Newspaper Page Text
The tears stood in her eyes as she spoke, and I was
.fterwards told she had lost a son only three months
before, stabbed in a brawl with some of his companions.
Subject to the decision of
'THE DEMOCRATIC NATIONAL CONVENTION.
be tinily Stiontutgposti
PHILLIP* & MTH, EDITOII3 AND PROPRIMTORS
;PITTSBURGH, WEDNESDAY, NOVEMBER $
Erne November No. of Goodman's Counterfeit
Dqteztor, published at. Cincinnati, conrninit4te..toUstw e ,
ing important paragraph: '
"Rift COMMI:XICATIO:. %VITA THE EAST.—
Thedirectars of the Little Miami Railroad, in connec.
tion with the Sandusky Railroad Company, are about
to send a gentleman of distinguished talent of this city
to Iltiton,Tor the purpose of obtaining $500,000, the
amount required to connect the two railways. This is
a very important movement, and should it succeed,
will open between these two places an immense trade,
It would bring Boston within three and a half day's'
travel of this city, and pour incalculable quantities of
prodacethrough that route, as well as become the most
rupeaitious mode of bringing goods to our city. The
tihoect Of the agent will not he to obtain a loan, but to
gilt subscriptions for stock.'
Here is another r rojeet broached, which, if•carried
out, will be another severe blow at the prosperity of
Pennsylvania, her public works, and her great commer-,
c4a.l marts, Vhi latielphis and ttsburgh. Surely move,
meats like thess should arouse our people to a sense of
the necessity which exists for prompt action on the sub
ject of a Rail-road curnmunication between Pittsburgh
and the East. What has become of all the Connels
ville Rail Road Company, its stock books, and theme.'
nied men who were to fill those books up with their .
names? The intense and feverish excitement on the.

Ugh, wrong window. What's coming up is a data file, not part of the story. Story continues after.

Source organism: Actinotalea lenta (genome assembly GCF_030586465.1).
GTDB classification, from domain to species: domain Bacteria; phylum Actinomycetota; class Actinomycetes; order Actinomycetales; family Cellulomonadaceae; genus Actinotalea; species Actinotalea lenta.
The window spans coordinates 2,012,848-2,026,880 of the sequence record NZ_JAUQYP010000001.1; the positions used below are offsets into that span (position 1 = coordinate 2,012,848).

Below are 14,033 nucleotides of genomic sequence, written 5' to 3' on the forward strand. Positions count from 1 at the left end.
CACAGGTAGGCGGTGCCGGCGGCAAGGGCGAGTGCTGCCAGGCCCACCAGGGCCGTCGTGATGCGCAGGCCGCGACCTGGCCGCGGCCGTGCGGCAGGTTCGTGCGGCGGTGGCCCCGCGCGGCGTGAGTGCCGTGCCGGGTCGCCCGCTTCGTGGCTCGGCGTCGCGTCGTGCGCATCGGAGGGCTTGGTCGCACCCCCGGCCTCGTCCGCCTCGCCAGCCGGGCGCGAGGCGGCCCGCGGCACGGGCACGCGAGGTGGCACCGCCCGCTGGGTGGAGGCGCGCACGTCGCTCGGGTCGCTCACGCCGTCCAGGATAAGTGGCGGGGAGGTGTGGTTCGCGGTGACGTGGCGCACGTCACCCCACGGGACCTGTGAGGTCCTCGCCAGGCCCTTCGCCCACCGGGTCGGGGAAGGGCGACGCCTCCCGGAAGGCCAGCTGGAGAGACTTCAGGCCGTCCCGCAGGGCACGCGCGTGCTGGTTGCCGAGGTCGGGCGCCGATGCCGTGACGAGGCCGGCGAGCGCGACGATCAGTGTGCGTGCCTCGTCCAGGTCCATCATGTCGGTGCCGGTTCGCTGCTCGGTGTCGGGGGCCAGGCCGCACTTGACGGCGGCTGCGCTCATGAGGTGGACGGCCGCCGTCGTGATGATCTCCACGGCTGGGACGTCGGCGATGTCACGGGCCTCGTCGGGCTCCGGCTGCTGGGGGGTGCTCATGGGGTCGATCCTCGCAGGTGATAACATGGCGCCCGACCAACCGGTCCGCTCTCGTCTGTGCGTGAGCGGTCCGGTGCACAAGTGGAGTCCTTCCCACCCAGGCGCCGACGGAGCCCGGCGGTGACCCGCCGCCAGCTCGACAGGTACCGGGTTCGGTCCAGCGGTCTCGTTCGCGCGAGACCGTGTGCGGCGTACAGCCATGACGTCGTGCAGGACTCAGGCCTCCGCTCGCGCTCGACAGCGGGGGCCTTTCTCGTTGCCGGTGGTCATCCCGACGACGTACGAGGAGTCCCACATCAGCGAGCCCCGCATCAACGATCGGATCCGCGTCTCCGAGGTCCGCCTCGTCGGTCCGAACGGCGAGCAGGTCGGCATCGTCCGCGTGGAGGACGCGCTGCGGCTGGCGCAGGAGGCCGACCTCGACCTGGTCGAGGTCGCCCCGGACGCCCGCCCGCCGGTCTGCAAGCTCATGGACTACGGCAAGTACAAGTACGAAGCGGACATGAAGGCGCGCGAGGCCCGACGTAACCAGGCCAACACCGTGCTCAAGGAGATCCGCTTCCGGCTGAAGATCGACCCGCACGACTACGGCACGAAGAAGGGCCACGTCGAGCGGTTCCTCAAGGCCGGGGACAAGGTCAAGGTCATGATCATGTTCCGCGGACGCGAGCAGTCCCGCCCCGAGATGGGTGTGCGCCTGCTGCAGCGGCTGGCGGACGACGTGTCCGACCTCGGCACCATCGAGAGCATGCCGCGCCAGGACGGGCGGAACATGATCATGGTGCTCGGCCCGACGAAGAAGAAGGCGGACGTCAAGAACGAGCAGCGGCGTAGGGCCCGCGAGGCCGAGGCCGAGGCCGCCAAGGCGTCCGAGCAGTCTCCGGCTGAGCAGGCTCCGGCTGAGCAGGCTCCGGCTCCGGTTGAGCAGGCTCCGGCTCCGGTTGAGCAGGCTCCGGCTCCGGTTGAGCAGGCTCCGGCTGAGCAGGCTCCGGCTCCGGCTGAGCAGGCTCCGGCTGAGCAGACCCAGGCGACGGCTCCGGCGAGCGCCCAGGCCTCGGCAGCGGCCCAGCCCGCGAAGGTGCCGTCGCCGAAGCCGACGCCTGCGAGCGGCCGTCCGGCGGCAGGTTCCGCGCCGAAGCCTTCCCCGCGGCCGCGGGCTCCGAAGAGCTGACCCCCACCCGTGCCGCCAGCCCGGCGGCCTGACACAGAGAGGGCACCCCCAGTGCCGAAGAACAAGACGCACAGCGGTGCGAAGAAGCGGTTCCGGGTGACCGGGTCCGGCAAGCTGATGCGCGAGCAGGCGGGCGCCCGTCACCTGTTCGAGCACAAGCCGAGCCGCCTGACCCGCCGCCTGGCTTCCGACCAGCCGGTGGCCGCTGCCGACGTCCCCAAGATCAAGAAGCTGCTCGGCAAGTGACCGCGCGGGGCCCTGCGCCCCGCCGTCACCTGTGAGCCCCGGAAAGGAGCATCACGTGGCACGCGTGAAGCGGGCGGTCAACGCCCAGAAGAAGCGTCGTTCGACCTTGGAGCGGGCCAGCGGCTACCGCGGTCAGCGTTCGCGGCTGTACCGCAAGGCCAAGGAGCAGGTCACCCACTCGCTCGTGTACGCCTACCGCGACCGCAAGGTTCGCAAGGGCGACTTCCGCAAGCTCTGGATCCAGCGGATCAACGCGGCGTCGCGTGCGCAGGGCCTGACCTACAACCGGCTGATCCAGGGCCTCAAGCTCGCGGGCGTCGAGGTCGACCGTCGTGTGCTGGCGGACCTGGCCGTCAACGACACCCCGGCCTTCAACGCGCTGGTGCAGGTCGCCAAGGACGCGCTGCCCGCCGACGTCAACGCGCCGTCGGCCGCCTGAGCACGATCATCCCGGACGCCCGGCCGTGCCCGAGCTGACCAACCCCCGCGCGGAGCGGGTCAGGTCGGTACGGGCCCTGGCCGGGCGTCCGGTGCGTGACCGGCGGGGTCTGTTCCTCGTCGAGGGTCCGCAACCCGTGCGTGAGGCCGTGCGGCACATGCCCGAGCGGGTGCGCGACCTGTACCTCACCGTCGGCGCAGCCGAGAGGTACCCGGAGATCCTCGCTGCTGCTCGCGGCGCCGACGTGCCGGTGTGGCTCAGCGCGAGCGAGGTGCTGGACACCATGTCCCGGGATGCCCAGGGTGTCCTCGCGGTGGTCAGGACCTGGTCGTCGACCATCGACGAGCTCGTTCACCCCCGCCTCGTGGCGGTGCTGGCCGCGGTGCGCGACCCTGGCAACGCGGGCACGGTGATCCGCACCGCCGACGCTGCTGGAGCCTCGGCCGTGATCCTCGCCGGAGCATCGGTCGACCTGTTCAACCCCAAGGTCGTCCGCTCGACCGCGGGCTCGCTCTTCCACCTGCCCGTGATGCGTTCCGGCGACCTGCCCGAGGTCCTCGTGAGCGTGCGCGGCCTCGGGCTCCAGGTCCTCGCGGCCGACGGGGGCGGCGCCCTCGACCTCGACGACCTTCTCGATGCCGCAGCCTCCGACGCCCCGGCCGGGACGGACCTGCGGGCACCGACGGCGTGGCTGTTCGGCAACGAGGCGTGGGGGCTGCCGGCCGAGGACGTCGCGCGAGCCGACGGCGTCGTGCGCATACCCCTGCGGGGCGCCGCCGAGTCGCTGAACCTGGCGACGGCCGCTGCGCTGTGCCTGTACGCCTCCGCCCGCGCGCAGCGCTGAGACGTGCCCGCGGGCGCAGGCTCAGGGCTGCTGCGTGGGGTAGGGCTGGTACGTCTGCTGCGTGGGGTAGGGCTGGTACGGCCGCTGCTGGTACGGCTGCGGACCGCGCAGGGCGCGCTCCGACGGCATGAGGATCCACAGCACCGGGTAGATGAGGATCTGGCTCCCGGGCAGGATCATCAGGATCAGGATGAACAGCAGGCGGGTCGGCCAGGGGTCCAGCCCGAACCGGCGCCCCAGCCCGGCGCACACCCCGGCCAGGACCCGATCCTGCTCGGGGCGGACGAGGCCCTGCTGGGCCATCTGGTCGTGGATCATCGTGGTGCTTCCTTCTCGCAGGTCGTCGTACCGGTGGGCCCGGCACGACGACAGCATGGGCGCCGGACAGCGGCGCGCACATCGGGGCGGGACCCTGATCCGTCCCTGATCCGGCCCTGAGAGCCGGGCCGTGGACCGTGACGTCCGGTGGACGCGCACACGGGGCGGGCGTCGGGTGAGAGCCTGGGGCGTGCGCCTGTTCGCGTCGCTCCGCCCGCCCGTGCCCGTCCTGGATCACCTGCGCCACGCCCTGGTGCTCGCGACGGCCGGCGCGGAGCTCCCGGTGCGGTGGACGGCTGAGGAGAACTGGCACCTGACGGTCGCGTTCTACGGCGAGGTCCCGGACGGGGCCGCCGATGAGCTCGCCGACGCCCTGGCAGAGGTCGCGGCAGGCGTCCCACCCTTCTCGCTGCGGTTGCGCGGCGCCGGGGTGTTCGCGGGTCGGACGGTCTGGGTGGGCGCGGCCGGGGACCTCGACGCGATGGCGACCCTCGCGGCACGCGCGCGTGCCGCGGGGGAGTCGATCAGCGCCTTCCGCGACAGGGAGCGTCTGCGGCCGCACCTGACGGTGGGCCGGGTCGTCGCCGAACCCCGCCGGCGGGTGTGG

subject of ,a Rail-road connectiuo with Baltimore,
which eves the chilling blasts of last winter could not
destroy, has strangely subided, and the whole matter .
seems to be entirely forgotten. Perhaps it may be a
roused again, and our rich men will fume and fret, and.
agitate the subject once mere, when they learn that the
arrangements above mentioned are completed, and that,
the journey between Boston and Cincinnati can be •
made in 3,4 days. Till then, they must be lefa to their
WHAT',, Ili A NAME?—We have often noticed names
which we regarded as preposterous, but pace seldom
met with any more truly so than the following, which a
friend of the Charleston i‘lercur, says, are the identical
names of a family of children in his neighborhood.--
One little girl hears the romantic appellation of Peivi.
dere Hydereila Deidamia Celestella Adelaide
IlUtchkini. 'ler younger sister is denominated Pharis
Pharasima Cella Amelia Mary Abigail Hatchkink.—
The brother of these hopeful daughters is styled Dan
iel Horatio Leander Constantine Wales Hutchk ins.—
The same gentleman mentions another child of his ac
quaintance, which bears the following appellutiompart
ly borrowed front the wife of the founder of Pennsylva
nin7Julin Alma Anne Maria Springet Penn Estes.—
All these must yield, we think, to the following which
a lady on her honor assures the editor of the above pa
per, are the real names uf two children. The first,
Marla Rebecca Sophia f1a7.:1 rci Wizard Girard
Penelope Gardner. The second, Caroline Adelaide
Jane Eliza Jefferson Jackson Beersheba Collins. As
the horiiculturalists exclaim of their mammoth Vegeta.
bles, - so we soy—"beat that?"
SVCKE!t ItPETS.—In Illinois, they use tan instead
of carpets to cover the floors of public offices, and,. fur
aught we know to the 'contrary, for private dwellings
also- A Quincy paper finds fault with the sheriff of
that county for putting tanner's bark on the floor of
the eruct room. It says "the bark is taken wet from
,Vats of the tunyard, and in that state spread over
the floor, and the consequence iq, that during the first
week of the court, all are barking with colds and
cmighs olcasiuned by it. By the second week it be